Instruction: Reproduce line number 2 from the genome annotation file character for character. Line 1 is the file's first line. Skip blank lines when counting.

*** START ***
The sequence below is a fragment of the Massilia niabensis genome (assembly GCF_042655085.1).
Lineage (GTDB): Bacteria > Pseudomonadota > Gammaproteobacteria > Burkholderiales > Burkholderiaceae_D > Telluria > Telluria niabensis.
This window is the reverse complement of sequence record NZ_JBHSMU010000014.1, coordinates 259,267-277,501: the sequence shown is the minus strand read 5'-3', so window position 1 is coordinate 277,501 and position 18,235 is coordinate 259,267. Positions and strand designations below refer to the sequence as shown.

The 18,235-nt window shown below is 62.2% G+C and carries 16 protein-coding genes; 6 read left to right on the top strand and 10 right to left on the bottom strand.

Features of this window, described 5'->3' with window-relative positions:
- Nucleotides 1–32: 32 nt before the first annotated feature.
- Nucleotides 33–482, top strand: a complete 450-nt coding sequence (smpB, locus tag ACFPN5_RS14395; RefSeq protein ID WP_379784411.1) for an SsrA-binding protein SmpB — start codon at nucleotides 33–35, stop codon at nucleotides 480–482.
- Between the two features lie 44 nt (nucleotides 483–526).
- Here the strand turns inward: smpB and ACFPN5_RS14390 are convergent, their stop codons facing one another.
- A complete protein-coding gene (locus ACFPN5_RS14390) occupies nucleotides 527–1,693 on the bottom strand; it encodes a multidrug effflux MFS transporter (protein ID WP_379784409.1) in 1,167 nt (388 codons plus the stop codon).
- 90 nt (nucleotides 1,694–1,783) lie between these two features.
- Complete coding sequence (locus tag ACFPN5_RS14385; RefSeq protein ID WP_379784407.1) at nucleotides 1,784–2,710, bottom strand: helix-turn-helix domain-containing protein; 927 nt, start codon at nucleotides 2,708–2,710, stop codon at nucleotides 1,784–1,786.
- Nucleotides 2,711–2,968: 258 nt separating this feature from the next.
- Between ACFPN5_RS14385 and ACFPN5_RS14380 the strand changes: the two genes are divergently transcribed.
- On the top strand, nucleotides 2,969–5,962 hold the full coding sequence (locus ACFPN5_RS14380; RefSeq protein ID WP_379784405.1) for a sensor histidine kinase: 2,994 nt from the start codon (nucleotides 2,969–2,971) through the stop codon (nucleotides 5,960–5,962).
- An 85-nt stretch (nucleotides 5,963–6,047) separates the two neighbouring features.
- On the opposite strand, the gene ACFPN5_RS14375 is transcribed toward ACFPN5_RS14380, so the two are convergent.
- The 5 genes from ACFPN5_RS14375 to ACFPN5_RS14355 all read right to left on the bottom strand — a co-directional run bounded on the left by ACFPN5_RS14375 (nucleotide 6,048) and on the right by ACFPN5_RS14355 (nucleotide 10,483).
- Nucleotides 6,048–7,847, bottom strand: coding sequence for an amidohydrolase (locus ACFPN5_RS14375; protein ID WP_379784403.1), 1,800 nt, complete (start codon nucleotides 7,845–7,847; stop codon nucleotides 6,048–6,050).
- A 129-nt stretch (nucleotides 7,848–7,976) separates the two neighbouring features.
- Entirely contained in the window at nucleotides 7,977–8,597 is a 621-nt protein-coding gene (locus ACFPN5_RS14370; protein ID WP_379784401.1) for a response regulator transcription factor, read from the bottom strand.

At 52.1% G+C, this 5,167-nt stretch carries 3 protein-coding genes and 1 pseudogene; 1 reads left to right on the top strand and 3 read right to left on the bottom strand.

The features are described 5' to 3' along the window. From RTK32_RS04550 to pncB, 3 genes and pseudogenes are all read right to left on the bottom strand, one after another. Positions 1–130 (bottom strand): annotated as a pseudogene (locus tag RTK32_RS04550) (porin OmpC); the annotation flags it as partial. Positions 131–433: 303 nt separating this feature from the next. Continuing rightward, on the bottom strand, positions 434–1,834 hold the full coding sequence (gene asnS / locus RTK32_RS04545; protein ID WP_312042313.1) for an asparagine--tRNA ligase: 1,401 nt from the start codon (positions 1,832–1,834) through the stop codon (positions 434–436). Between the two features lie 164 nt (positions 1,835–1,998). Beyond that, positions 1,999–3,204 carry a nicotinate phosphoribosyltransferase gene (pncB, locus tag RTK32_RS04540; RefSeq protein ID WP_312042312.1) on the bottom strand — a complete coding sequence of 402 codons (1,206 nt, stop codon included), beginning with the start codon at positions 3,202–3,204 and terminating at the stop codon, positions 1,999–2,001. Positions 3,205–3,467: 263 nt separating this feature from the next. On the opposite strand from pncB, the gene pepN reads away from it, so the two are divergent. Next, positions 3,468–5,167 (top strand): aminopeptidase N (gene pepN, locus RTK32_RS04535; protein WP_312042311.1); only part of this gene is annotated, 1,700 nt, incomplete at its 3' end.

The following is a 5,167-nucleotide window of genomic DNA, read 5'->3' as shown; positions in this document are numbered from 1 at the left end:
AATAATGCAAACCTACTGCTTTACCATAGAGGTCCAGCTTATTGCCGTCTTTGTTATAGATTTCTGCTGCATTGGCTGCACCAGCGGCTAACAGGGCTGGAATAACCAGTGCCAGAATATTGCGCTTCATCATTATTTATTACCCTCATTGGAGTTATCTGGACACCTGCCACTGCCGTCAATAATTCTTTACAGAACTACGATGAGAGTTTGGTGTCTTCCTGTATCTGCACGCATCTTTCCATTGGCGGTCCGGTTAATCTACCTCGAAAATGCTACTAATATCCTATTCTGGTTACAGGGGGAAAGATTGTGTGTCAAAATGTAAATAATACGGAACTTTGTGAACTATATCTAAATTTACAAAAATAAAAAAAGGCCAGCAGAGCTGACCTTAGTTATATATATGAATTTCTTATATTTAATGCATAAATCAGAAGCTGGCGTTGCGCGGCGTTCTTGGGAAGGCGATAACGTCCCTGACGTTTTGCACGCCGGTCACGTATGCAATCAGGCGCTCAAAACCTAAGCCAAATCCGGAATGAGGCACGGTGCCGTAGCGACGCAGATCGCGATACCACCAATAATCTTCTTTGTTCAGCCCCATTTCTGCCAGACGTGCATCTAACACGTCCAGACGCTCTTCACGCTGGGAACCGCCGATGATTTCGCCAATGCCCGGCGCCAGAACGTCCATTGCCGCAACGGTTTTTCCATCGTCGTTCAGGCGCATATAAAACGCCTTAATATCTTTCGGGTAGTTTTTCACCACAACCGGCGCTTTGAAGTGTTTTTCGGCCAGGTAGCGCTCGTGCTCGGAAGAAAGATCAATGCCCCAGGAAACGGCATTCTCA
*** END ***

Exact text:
Lineage (GTDB): Bacteria > Pseudomonadota > Gammaproteobacteria > Burkholderiales > Burkholderiaceae_D > Telluria > Telluria niabensis.